Her life’s journey also adds to Black’s connection with heart-driven lyrics. With an intellectually based father from East India and a free-spirited Scottish mother, she was raised around the globe: in India, Canada, the West Indies and America. “As a nomadic child, I’ve had the opportunity to gain a greater understanding of the human condition,” she says. “I go back to India every few years and see a very different portrait of humanity. Ironically, now I find myself back in Chicago fulfilling my dream, where I spent many of my formative years. This has all allowed me to maintain an open mind.”
Black also brings a diverse past musical life to her current work. In the early 1990s, she toured with popular Canadian folk act Acoustically Inclined. Ironically, the group started as an instrumental ensemble, until members heard Black in the audience spontaneously singing aloud to their melodies. They invited her onstage—eventually to become the group’s vocalist. “I was the one woman traveling with these five cats,” touring folk, pop and jazz festivals, she says. “It was through that experience that I learned to appreciate a more avant garde sound and composition.”
In addition, in 2008, Black released the solo jazz-infused “Live At The Moment,” whose influence peaks through on “Mira,” thanks to producer Lawrence’s inclusion of organic instrumentation like cello and piano, alongside the synthesizers and electronic pulses.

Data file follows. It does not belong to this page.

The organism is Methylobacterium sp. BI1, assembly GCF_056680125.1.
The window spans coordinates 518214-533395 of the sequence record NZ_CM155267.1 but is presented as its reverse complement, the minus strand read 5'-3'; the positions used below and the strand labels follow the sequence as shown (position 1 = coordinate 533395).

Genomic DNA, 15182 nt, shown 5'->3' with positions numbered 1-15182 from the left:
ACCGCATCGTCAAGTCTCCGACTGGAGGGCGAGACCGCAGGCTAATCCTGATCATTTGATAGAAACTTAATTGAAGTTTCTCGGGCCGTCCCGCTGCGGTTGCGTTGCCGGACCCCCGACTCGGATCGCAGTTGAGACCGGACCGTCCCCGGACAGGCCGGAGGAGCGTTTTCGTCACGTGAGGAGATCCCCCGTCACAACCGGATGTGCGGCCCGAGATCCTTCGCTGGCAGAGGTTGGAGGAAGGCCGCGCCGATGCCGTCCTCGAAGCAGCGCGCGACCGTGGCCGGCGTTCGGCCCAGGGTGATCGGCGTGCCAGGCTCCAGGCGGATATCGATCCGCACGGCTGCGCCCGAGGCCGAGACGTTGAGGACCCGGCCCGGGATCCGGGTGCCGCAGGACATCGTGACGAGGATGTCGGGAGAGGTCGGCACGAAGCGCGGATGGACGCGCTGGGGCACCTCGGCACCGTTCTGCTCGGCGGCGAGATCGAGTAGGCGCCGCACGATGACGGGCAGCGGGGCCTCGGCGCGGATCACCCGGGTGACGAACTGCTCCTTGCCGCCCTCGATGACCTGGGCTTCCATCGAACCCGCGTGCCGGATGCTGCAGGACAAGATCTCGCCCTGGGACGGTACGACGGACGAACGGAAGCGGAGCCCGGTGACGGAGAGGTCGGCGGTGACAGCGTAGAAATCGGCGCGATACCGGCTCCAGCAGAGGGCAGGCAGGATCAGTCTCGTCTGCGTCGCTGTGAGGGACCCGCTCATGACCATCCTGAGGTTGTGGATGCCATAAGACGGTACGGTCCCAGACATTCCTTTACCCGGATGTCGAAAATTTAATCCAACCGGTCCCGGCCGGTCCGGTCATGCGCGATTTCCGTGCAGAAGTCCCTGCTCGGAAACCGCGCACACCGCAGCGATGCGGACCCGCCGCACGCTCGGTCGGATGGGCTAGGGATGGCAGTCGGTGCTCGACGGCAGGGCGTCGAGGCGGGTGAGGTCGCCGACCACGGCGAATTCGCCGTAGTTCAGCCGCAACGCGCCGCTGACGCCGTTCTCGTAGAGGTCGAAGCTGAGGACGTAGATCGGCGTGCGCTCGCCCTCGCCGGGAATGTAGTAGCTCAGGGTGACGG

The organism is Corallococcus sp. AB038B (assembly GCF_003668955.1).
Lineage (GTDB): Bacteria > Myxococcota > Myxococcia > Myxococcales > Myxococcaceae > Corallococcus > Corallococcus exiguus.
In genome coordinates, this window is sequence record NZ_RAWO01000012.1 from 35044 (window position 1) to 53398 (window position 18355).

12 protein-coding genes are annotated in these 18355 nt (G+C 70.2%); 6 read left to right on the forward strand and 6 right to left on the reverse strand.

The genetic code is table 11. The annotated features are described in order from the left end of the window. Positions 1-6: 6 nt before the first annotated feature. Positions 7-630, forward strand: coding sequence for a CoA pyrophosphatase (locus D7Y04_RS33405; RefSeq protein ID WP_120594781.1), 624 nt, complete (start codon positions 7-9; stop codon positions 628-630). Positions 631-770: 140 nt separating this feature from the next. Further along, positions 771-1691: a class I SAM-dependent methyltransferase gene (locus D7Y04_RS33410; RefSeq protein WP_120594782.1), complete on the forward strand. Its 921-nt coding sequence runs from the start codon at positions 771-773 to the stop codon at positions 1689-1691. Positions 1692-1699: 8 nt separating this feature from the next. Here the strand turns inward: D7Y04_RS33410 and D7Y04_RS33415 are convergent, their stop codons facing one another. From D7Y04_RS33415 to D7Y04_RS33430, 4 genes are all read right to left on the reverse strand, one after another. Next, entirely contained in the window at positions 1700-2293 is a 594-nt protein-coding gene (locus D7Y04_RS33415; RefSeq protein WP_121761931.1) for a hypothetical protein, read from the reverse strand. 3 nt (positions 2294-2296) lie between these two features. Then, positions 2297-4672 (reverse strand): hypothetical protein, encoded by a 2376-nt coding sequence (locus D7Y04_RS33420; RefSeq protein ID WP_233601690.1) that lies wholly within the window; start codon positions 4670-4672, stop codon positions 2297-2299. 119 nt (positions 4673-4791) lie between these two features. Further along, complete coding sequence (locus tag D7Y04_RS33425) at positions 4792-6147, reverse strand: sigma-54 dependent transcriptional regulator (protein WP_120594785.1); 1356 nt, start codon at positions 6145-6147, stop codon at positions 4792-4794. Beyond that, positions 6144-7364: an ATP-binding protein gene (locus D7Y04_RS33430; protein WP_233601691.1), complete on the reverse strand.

“Working together changed both Vince and me as artists. This record is an experience of two creative spirits from diverse backgrounds painting a beautiful tapestry together,” Black notes. “I sang my melodies and lyrics and he added computer-based brush strokes that complement the sound without hijacking it.”
Lawrence adds, “The very definition of music is ‘organized sound over time.’ Mira and I discarded the traditional rules of chord progression. This is sound design, with the musical elements building from Mira’s vocals and lyrics. We drilled beyond the BS to a basic core message.”
An ideal example is the track “Illusion,” whose essence was born after Black fell in love with a man averse to the risks of commitment because he saw how people could belittle love to a series of physical impulses. She wrote the lyric and melody over Lawrence’s cool swirl of cascading, slowly building blips and beats, singing, “A butterfly consumed by the warmth of his cocoon/The sky awaits, longing to hear your song/But don’t wait too long… or when you get there I’ll be gone/Don’t tell me love is an illusion.”
“Don’t Leave Yet,” on the other hand, is a lamenting look back at failing to appreciate the love one has. Black sings, “I miss the call just to say hello, the call to make sure I know”; while “Crazy” celebrates sexual craving, accompanied by an insistent electronic force field, as she bursts into the chorus of “Be my fantasy, holding back nothing, let’s be crazy.”
In all, while Black may sing about those feelings and experiences we all endure in life, “Mira” is at once daring and experimental, as the album envelops her mighty talent with an unexpected, surprisingly warm harmonic embrace—one she hopes to share any way she can.
“My dream, plain and simple, is to sing,” Black says. “Whether I come to your house and sing while we cook or if I’m performing on television or at a beautiful open-air festival communing with an audience, it’s where I feel the most authentic place inside myself. Music is absolutely where I find my personal sense of divinity.”